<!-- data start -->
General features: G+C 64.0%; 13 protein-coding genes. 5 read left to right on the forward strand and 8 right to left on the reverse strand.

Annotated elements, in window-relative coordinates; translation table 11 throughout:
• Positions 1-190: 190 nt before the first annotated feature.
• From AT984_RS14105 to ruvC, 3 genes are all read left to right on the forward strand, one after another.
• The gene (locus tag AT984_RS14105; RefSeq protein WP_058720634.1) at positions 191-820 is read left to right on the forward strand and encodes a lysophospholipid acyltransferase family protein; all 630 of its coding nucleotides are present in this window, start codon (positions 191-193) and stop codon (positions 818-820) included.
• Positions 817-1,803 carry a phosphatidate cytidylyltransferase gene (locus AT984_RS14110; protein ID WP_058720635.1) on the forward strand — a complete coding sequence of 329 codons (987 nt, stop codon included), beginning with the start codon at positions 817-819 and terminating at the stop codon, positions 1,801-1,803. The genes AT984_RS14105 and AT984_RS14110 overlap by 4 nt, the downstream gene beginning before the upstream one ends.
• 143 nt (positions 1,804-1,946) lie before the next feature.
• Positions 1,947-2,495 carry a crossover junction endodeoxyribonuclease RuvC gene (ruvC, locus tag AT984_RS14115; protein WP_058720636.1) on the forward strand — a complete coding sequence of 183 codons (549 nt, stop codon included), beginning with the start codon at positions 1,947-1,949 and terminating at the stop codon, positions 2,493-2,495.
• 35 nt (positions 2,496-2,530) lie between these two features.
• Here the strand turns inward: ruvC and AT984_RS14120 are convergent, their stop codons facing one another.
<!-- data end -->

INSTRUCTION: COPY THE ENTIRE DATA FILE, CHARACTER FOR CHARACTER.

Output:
General features: G+C 64.0%; 13 protein-coding genes. 5 read left to right on the forward strand and 8 right to left on the reverse strand.

Annotated elements, in window-relative coordinates; translation table 11 throughout:
• Positions 1-190: 190 nt before the first annotated feature.
• From AT984_RS14105 to ruvC, 3 genes are all read left to right on the forward strand, one after another.
• The gene (locus tag AT984_RS14105; RefSeq protein WP_058720634.1) at positions 191-820 is read left to right on the forward strand and encodes a lysophospholipid acyltransferase family protein; all 630 of its coding nucleotides are present in this window, start codon (positions 191-193) and stop codon (positions 818-820) included.
• Positions 817-1,803 carry a phosphatidate cytidylyltransferase gene (locus AT984_RS14110; protein ID WP_058720635.1) on the forward strand — a complete coding sequence of 329 codons (987 nt, stop codon included), beginning with the start codon at positions 817-819 and terminating at the stop codon, positions 1,801-1,803. The genes AT984_RS14105 and AT984_RS14110 overlap by 4 nt, the downstream gene beginning before the upstream one ends.
• 143 nt (positions 1,804-1,946) lie before the next feature.
• Positions 1,947-2,495 carry a crossover junction endodeoxyribonuclease RuvC gene (ruvC, locus tag AT984_RS14115; protein WP_058720636.1) on the forward strand — a complete coding sequence of 183 codons (549 nt, stop codon included), beginning with the start codon at positions 1,947-1,949 and terminating at the stop codon, positions 2,493-2,495.
• 35 nt (positions 2,496-2,530) lie between these two features.
• Here the strand turns inward: ruvC and AT984_RS14120 are convergent, their stop codons facing one another.